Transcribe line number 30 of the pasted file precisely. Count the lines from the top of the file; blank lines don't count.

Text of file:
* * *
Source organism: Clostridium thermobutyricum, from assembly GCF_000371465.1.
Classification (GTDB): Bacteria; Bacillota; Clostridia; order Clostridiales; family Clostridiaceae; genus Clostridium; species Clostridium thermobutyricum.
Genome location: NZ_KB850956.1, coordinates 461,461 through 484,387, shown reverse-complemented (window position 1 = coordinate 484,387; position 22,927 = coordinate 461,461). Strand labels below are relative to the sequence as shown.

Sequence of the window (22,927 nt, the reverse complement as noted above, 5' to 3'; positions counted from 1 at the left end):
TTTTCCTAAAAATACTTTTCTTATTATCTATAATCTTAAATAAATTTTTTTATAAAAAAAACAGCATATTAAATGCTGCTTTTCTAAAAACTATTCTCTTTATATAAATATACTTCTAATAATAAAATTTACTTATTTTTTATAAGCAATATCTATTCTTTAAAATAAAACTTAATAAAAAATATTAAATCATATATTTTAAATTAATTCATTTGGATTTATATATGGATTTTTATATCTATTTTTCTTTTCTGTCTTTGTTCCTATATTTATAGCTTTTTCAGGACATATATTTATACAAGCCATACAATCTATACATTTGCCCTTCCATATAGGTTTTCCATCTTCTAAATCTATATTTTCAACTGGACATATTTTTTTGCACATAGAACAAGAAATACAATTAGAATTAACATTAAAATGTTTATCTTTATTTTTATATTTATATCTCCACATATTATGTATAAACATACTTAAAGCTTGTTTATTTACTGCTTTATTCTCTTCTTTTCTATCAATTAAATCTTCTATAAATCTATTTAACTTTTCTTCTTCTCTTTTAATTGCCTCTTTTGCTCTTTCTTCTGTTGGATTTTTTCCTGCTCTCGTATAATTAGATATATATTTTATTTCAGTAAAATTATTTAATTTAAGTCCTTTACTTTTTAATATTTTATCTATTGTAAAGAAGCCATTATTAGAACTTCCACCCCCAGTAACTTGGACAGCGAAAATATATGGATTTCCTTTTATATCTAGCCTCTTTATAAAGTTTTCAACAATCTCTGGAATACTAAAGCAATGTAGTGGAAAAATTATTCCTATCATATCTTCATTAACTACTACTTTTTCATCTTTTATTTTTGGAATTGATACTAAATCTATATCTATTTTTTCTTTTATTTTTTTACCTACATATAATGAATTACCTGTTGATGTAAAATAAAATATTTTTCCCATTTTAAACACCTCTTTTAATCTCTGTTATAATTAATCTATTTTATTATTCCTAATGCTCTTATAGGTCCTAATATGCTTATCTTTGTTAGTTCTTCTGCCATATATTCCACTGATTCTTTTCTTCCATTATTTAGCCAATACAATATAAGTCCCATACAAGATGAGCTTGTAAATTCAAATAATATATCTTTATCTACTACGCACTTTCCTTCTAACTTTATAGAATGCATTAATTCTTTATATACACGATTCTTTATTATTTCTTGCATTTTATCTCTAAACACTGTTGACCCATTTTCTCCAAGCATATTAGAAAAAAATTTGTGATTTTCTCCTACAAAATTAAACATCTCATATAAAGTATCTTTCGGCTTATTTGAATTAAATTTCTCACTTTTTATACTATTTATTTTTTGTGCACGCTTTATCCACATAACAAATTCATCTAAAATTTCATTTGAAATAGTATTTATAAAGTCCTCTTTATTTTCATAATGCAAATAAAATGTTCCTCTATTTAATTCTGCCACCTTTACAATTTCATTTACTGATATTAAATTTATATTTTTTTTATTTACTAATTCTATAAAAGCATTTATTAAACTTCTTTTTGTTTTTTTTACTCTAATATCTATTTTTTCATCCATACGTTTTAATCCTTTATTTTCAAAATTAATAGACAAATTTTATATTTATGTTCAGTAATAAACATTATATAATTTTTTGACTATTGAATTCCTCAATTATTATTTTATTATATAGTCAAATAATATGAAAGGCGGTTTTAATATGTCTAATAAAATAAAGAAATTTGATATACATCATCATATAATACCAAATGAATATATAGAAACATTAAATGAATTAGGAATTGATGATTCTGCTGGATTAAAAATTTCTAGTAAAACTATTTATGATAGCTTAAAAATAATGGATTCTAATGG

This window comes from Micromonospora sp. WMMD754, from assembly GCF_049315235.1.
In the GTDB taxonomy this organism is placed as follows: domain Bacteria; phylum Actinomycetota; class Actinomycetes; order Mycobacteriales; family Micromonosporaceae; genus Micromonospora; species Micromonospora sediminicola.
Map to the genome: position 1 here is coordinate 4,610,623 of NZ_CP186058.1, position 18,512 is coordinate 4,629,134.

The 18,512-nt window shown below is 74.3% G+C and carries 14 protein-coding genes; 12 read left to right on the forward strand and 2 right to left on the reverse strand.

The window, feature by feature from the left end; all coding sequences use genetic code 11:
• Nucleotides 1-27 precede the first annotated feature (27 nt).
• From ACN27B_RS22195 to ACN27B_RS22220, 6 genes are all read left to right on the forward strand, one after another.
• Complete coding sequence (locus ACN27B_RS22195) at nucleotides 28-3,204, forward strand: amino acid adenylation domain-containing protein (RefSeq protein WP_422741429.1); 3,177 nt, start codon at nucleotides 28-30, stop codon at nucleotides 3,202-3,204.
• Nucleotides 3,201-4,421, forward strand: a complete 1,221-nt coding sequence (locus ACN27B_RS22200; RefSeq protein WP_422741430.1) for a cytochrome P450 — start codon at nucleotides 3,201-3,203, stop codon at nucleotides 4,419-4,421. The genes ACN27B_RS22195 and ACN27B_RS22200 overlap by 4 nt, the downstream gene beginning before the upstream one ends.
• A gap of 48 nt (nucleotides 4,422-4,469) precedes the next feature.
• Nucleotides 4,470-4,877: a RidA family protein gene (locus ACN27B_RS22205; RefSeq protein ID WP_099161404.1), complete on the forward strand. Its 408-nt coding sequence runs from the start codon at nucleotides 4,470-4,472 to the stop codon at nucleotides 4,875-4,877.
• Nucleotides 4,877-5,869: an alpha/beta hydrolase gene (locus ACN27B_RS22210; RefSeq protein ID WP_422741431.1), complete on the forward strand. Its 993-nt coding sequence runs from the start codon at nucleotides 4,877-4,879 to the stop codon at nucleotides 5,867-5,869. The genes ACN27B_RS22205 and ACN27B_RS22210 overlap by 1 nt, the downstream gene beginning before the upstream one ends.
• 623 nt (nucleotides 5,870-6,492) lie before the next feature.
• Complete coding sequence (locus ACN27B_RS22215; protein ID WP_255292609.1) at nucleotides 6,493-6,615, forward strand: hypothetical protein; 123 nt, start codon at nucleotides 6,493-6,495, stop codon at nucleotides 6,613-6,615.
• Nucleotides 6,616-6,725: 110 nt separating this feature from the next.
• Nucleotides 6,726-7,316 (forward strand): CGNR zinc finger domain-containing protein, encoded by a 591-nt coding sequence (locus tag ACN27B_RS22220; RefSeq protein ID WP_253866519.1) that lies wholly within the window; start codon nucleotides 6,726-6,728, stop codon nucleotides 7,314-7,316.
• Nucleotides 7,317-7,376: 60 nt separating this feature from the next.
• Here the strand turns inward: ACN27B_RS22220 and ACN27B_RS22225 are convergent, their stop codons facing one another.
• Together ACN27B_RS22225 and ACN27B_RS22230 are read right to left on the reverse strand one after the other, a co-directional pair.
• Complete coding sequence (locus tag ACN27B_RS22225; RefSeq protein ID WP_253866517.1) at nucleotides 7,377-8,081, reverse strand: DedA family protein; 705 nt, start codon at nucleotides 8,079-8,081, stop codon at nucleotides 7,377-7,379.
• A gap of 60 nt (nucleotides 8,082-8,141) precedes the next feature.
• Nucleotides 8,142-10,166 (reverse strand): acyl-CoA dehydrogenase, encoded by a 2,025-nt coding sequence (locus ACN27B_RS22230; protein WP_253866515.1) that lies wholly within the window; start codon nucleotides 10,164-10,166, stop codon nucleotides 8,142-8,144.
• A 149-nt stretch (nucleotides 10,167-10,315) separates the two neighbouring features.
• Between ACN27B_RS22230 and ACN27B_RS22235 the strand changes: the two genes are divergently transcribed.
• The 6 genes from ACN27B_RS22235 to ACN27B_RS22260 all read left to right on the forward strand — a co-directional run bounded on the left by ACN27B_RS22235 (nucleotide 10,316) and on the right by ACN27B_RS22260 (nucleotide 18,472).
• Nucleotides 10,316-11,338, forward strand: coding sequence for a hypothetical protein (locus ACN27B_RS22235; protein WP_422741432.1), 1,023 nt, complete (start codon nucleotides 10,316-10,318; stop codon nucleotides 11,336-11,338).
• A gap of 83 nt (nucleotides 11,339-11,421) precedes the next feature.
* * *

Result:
• The 6 genes from ACN27B_RS22235 to ACN27B_RS22260 all read left to right on the forward strand — a co-directional run bounded on the left by ACN27B_RS22235 (nucleotide 10,316) and on the right by ACN27B_RS22260 (nucleotide 18,472).